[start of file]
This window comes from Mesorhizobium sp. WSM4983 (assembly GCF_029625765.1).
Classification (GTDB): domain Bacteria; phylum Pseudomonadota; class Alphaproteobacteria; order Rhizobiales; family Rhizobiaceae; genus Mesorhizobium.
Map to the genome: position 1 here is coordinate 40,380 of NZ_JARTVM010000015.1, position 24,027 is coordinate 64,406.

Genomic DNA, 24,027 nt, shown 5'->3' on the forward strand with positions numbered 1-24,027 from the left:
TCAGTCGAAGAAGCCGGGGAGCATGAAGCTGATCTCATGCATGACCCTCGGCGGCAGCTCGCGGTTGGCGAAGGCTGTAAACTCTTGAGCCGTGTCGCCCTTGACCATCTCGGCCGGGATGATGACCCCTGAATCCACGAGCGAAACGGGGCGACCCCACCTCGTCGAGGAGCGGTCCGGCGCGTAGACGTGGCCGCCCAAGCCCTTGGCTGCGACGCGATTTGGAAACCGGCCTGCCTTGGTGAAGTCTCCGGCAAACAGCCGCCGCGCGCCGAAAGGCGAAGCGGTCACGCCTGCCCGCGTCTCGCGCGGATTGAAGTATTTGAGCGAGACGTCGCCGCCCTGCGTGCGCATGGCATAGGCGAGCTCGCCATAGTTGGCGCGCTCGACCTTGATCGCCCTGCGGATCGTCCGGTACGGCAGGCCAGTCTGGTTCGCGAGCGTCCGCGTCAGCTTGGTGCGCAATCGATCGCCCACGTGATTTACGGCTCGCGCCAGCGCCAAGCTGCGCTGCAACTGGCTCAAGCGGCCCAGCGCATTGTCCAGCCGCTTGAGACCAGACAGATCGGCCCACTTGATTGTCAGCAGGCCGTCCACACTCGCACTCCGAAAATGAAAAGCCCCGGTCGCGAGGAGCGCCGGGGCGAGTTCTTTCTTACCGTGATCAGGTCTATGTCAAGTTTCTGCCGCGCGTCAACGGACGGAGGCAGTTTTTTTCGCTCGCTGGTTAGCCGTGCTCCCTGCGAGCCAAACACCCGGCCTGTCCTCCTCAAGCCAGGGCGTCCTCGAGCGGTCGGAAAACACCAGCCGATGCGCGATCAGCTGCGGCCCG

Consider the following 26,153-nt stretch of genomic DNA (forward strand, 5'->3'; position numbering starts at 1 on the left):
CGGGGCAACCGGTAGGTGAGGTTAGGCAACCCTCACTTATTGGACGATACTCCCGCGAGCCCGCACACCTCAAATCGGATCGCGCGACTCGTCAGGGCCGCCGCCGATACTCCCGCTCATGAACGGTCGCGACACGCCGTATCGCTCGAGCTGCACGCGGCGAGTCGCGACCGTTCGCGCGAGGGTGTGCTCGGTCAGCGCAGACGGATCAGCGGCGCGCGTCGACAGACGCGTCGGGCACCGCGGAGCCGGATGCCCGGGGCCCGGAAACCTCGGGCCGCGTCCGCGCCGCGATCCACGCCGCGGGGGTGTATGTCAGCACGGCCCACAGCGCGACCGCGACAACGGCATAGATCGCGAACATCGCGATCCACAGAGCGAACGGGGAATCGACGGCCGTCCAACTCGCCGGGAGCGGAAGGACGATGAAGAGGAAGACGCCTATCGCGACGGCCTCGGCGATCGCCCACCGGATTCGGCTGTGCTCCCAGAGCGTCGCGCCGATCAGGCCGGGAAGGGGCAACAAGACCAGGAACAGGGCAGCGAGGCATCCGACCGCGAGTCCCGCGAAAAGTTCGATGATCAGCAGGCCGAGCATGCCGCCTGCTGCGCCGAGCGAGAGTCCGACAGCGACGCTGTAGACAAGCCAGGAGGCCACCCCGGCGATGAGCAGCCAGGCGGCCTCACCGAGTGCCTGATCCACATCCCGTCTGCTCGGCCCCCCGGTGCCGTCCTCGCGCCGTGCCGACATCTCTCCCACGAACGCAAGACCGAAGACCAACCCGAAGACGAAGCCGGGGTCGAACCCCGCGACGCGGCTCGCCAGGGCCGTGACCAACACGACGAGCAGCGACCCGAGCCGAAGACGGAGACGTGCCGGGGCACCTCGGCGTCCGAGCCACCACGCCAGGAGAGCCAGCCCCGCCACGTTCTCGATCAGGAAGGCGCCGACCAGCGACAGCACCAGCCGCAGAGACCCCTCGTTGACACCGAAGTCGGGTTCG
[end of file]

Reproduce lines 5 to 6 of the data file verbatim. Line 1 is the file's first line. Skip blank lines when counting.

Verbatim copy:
TCAGTCGAAGAAGCCGGGGAGCATGAAGCTGATCTCATGCATGACCCTCGGCGGCAGCTCGCGGTTGGCGAAGGCTGTAAACTCTTGAGCCGTGTCGCCCTTGACCATCTCGGCCGGGATGATGACCCCTGAATCCACGAGCGAAACGGGGCGACCCCACCTCGTCGAGGAGCGGTCCGGCGCGTAGACGTGGCCGCCCAAGCCCTTGGCTGCGACGCGATTTGGAAACCGGCCTGCCTTGGTGAAGTCTCCGGCAAACAGCCGCCGCGCGCCGAAAGGCGAAGCGGTCACGCCTGCCCGCGTCTCGCGCGGATTGAAGTATTTGAGCGAGACGTCGCCGCCCTGCGTGCGCATGGCATAGGCGAGCTCGCCATAGTTGGCGCGCTCGACCTTGATCGCCCTGCGGATCGTCCGGTACGGCAGGCCAGTCTGGTTCGCGAGCGTCCGCGTCAGCTTGGTGCGCAATCGATCGCCCACGTGATTTACGGCTCGCGCCAGCGCCAAGCTGCGCTGCAACTGGCTCAAGCGGCCCAGCGCATTGTCCAGCCGCTTGAGACCAGACAGATCGGCCCACTTGATTGTCAGCAGGCCGTCCACACTCGCACTCCGAAAATGAAAAGCCCCGGTCGCGAGGAGCGCCGGGGCGAGTTCTTTCTTACCGTGATCAGGTCTATGTCAAGTTTCTGCCGCGCGTCAACGGACGGAGGCAGTTTTTTTCGCTCGCTGGTTAGCCGTGCTCCCTGCGAGCCAAACACCCGGCCTGTCCTCCTCAAGCCAGGGCGTCCTCGAGCGGTCGGAAAACACCAGCCGATGCGCGATCAGCTGCGGCCCG

Consider the following 26,153-nt stretch of genomic DNA (forward strand, 5'->3'; position numbering starts at 1 on the left):